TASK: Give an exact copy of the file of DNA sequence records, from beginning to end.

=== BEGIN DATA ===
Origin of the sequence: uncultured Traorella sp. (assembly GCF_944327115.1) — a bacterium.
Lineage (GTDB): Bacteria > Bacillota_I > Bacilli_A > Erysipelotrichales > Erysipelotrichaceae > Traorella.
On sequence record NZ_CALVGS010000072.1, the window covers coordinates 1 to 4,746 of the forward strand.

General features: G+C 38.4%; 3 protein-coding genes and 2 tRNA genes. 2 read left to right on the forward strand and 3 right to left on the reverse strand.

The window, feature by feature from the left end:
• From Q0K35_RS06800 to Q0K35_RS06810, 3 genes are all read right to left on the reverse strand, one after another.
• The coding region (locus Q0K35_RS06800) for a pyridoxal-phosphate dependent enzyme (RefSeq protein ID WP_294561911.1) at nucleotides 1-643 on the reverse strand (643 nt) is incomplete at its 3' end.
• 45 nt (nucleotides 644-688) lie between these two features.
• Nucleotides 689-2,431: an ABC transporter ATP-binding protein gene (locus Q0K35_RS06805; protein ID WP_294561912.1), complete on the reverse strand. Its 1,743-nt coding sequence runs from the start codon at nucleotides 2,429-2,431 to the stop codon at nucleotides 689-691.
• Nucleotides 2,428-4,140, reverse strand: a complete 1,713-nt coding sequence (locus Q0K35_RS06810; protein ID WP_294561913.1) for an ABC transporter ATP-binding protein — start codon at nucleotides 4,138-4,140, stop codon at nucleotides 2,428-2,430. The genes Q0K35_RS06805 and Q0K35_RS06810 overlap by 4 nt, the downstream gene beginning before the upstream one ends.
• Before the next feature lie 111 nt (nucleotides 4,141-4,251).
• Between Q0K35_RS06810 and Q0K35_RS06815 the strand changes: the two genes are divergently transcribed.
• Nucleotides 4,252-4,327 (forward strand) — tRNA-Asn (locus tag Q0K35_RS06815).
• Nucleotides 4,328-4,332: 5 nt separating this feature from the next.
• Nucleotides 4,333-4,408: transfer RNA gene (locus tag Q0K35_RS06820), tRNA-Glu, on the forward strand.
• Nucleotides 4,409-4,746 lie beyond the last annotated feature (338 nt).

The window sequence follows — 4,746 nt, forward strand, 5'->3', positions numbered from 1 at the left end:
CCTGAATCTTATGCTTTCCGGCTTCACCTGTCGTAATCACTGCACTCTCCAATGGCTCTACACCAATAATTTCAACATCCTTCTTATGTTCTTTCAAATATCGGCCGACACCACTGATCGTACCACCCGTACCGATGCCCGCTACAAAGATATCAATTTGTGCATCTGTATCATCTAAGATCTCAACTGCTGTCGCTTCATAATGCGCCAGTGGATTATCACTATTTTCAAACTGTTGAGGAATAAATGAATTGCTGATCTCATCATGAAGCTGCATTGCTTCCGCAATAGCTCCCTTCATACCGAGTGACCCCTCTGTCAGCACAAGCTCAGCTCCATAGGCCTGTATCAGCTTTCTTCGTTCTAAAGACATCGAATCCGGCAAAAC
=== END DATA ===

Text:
Origin of the sequence: uncultured Traorella sp. (assembly GCF_944327115.1) — a bacterium.
Lineage (GTDB): Bacteria > Bacillota_I > Bacilli_A > Erysipelotrichales > Erysipelotrichaceae > Traorella.
On sequence record NZ_CALVGS010000072.1, the window covers coordinates 1 to 4,746 of the forward strand.

General features: G+C 38.4%; 3 protein-coding genes and 2 tRNA genes. 2 read left to right on the forward strand and 3 right to left on the reverse strand.

The window, feature by feature from the left end:
• From Q0K35_RS06800 to Q0K35_RS06810, 3 genes are all read right to left on the reverse strand, one after another.
• The coding region (locus Q0K35_RS06800) for a pyridoxal-phosphate dependent enzyme (RefSeq protein ID WP_294561911.1) at nucleotides 1-643 on the reverse strand (643 nt) is incomplete at its 3' end.
• 45 nt (nucleotides 644-688) lie between these two features.
• Nucleotides 689-2,431: an ABC transporter ATP-binding protein gene (locus Q0K35_RS06805; protein ID WP_294561912.1), complete on the reverse strand. Its 1,743-nt coding sequence runs from the start codon at nucleotides 2,429-2,431 to the stop codon at nucleotides 689-691.
• Nucleotides 2,428-4,140, reverse strand: a complete 1,713-nt coding sequence (locus Q0K35_RS06810; protein ID WP_294561913.1) for an ABC transporter ATP-binding protein — start codon at nucleotides 4,138-4,140, stop codon at nucleotides 2,428-2,430. The genes Q0K35_RS06805 and Q0K35_RS06810 overlap by 4 nt, the downstream gene beginning before the upstream one ends.
• Before the next feature lie 111 nt (nucleotides 4,141-4,251).
• Between Q0K35_RS06810 and Q0K35_RS06815 the strand changes: the two genes are divergently transcribed.
• Nucleotides 4,252-4,327 (forward strand) — tRNA-Asn (locus tag Q0K35_RS06815).
• Nucleotides 4,328-4,332: 5 nt separating this feature from the next.
• Nucleotides 4,333-4,408: transfer RNA gene (locus tag Q0K35_RS06820), tRNA-Glu, on the forward strand.
• Nucleotides 4,409-4,746 lie beyond the last annotated feature (338 nt).

The window sequence follows — 4,746 nt, forward strand, 5'->3', positions numbered from 1 at the left end:
CCTGAATCTTATGCTTTCCGGCTTCACCTGTCGTAATCACTGCACTCTCCAATGGCTCTACACCAATAATTTCAACATCCTTCTTATGTTCTTTCAAATATCGGCCGACACCACTGATCGTACCACCCGTACCGATGCCCGCTACAAAGATATCAATTTGTGCATCTGTATCATCTAAGATCTCAACTGCTGTCGCTTCATAATGCGCCAGTGGATTATCACTATTTTCAAACTGTTGAGGAATAAATGAATTGCTGATCTCATCATGAAGCTGCATTGCTTCCGCAATAGCTCCCTTCATACCGAGTGACCCCTCTGTCAGCACAAGCTCAGCTCCATAGGCCTGTATCAGCTTTCTTCGTTCTAAAGACATCGAATCCGGCAAAAC